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Alaska can be a rugged and unforgiving place, and that’s not just its landscape. Its economy is prone to big booms and wrenching busts. Lately, it has seen more busts.
Oil prices in Alaska have surged to their highest levels in a decade. But job numbers in the oil and gas industry have barely budged upward after they crashed during the COVID-19 pandemic, even as other sectors of the economy enjoy a solid rebound. Industry observers in Alaska give several reasons for the tepid job growth in the oil patch. They say it mirrors a trend in the industry nationally, a slow recovery that breaks from past practice. Companies, increasingly flush with cash, aren’t investing in oil field activity like they once did when the good times rolled. They say companies are now more likely to question big, long-term projects, as investors raise concerns about the industry’s past performance and new regulations that could result from climate change policies.
Oil supermajor, bp Plc has informed about concluding the sale of its Prudhoe Bay oil and gas producing assets to Hilcorp Energy, ending a 60-year streak of being the top Alaskan oil producer. The $5.6 billion deal, which also includes bp’s stake in the Trans Alaska Pipeline System, is estimated to wrap up this quarter, both companies said in statements.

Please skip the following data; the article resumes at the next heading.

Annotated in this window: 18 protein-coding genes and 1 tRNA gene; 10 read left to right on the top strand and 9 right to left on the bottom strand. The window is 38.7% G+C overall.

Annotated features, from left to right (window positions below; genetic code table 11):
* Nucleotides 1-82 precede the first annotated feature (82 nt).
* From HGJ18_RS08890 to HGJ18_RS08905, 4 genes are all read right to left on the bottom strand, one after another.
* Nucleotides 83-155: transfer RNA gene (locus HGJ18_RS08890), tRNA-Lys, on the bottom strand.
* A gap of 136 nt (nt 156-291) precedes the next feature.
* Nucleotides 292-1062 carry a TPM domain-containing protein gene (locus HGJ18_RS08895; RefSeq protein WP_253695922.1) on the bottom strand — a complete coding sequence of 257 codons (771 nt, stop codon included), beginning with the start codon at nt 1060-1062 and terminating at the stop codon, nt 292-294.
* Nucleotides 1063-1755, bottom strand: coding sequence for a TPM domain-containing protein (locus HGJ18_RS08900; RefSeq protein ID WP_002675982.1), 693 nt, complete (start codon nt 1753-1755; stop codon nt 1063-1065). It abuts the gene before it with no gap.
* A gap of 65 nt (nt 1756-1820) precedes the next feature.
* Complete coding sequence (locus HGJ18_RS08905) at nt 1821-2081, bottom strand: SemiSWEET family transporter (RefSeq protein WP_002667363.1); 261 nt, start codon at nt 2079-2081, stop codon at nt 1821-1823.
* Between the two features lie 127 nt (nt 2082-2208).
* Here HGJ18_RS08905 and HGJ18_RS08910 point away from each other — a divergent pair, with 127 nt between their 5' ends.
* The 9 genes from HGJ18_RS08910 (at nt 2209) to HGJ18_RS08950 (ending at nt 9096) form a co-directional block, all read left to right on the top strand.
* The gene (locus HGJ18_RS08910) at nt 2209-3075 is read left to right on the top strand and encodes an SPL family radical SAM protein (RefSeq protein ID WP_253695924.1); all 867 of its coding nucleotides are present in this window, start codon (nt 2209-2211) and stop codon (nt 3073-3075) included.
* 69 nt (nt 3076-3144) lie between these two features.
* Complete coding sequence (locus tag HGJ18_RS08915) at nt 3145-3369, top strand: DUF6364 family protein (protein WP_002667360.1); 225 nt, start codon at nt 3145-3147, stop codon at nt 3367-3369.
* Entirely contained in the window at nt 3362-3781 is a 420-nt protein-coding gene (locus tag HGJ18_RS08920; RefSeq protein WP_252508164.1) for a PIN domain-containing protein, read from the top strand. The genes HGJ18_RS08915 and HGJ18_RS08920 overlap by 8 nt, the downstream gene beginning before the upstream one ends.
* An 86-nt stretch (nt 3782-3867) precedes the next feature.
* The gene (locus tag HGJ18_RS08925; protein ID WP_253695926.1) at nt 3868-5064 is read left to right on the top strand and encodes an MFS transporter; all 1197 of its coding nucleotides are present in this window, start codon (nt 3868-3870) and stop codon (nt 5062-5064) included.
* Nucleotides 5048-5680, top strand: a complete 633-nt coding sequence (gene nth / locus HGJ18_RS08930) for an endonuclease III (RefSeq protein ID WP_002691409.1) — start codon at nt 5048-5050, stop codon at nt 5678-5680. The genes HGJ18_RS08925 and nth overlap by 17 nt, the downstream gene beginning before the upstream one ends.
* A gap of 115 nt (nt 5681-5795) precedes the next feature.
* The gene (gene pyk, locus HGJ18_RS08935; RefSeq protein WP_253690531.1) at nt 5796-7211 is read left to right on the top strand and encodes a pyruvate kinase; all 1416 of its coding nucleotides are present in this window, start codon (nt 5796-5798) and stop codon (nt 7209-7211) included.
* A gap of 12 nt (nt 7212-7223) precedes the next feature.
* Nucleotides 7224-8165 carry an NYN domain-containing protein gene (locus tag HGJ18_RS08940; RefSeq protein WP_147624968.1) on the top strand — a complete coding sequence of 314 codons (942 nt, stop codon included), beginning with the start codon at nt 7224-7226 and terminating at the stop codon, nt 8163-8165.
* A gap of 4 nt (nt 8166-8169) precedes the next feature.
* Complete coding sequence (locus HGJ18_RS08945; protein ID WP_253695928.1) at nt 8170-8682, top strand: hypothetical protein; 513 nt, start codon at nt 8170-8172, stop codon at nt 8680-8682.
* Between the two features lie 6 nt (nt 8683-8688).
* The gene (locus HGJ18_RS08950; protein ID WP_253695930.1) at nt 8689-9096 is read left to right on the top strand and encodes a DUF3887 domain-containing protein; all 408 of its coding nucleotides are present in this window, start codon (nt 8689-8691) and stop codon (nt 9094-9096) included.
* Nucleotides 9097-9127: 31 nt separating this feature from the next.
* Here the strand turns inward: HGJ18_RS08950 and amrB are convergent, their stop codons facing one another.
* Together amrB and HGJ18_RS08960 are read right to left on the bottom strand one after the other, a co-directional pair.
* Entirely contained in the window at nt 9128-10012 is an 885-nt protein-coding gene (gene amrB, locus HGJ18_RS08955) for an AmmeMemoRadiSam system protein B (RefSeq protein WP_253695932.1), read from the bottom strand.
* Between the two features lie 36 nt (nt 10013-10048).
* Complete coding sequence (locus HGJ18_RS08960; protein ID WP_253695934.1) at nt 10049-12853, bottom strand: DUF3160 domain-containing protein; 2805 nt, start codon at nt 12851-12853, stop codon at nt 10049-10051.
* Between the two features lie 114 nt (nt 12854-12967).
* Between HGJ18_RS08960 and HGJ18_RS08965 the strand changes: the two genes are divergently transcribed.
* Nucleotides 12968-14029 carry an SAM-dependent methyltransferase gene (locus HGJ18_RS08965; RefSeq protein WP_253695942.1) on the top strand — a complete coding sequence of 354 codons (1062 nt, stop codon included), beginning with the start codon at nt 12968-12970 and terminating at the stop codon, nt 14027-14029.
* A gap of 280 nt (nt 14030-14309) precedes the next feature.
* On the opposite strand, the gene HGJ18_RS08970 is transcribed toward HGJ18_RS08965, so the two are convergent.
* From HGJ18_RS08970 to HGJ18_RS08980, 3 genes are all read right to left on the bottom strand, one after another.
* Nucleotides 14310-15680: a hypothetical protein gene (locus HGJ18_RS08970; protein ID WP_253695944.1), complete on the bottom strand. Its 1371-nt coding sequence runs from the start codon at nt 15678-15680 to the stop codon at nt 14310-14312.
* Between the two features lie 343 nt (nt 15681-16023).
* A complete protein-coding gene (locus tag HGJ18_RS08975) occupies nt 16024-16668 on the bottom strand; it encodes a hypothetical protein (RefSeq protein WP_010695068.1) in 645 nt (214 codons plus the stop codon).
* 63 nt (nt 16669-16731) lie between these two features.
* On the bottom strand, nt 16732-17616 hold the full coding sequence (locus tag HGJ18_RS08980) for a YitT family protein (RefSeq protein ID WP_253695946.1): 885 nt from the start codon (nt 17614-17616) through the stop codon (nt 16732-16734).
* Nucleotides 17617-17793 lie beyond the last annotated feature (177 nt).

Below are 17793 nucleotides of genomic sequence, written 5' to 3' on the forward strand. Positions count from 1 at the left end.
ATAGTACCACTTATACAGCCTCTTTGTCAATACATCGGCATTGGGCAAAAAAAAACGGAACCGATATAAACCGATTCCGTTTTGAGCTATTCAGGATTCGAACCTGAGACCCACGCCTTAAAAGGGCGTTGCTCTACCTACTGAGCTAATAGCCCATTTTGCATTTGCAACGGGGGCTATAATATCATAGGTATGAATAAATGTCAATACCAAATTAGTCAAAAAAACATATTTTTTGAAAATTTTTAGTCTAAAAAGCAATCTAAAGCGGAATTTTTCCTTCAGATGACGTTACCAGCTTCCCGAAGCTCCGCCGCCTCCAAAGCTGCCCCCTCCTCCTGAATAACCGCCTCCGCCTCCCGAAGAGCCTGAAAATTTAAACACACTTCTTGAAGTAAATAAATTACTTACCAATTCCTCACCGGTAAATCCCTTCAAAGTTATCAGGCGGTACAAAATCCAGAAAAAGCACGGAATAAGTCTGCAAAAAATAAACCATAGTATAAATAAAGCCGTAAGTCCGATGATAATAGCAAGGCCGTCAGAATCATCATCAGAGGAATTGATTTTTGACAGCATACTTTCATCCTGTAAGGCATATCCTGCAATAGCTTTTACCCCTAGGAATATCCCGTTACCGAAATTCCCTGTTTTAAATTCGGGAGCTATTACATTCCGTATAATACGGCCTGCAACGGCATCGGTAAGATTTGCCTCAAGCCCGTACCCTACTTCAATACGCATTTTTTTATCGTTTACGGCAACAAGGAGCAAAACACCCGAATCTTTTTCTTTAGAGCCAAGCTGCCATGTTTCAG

Oil supermajor, BP has agreed to trade its entire business in Alaska to Hilcorp Alaska for $5.6 billion. Under the terms of the agreement, the deal will gain Hilcorp the ownership to BP's entire upstream and midstream business in the state, including BP Exploration (Alaska) and BP Pipelines (Alaska). The Alaskan business farm out is in line with BP’s strategy to divest $10 billion of assets over 2019 and 2020.
Italian oil major, Eni has reached an agreement with Caelus Natural Resources Alaska LLC to acquire 70% stakes in Alaska’s Oooguruk oil field. Eni already has 30% stakes in the field, and will now gain complete ownership and operatorship of the field. With the acquisition of Oooguruk, Eni’s production from Alaska will be boosted by approximately 7,000 bopd gross.
The Houston-based E&P giant, ConocoPhillips is believed to be in contact with BP Plc to move forward with an asset swap deal. This agreement will eventually lead to BP taking over the Clair field asset, UK, while ConocoPhillips acquiring BP’s assets in the Alaskan region. However, no final resolutions have been reached between the companies and discussions might end with no results.